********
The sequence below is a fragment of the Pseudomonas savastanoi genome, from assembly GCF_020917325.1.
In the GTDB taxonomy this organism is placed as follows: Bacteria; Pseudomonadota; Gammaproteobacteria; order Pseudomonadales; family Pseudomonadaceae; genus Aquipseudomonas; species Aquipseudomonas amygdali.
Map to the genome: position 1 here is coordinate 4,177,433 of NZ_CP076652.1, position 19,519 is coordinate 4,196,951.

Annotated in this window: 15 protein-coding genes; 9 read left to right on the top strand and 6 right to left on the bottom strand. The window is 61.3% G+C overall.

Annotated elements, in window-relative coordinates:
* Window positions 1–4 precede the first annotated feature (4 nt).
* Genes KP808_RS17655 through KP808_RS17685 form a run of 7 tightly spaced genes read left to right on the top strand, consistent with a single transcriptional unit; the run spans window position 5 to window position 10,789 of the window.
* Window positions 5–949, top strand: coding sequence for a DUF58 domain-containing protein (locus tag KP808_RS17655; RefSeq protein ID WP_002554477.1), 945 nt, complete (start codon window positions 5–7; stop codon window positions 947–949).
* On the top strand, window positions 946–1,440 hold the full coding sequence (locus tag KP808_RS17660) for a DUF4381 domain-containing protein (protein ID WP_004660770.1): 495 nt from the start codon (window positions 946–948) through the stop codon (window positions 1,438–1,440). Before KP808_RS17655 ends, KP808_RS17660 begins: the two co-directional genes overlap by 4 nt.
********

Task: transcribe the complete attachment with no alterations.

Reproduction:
The sequence below is a fragment of the Pseudomonas savastanoi genome, from assembly GCF_020917325.1.
In the GTDB taxonomy this organism is placed as follows: Bacteria; Pseudomonadota; Gammaproteobacteria; order Pseudomonadales; family Pseudomonadaceae; genus Aquipseudomonas; species Aquipseudomonas amygdali.
Map to the genome: position 1 here is coordinate 4,177,433 of NZ_CP076652.1, position 19,519 is coordinate 4,196,951.

Annotated in this window: 15 protein-coding genes; 9 read left to right on the top strand and 6 right to left on the bottom strand. The window is 61.3% G+C overall.

Annotated elements, in window-relative coordinates:
* Window positions 1–4 precede the first annotated feature (4 nt).
* Genes KP808_RS17655 through KP808_RS17685 form a run of 7 tightly spaced genes read left to right on the top strand, consistent with a single transcriptional unit; the run spans window position 5 to window position 10,789 of the window.
* Window positions 5–949, top strand: coding sequence for a DUF58 domain-containing protein (locus tag KP808_RS17655; RefSeq protein ID WP_002554477.1), 945 nt, complete (start codon window positions 5–7; stop codon window positions 947–949).
* On the top strand, window positions 946–1,440 hold the full coding sequence (locus tag KP808_RS17660) for a DUF4381 domain-containing protein (protein ID WP_004660770.1): 495 nt from the start codon (window positions 946–948) through the stop codon (window positions 1,438–1,440). Before KP808_RS17655 ends, KP808_RS17660 begins: the two co-directional genes overlap by 4 nt.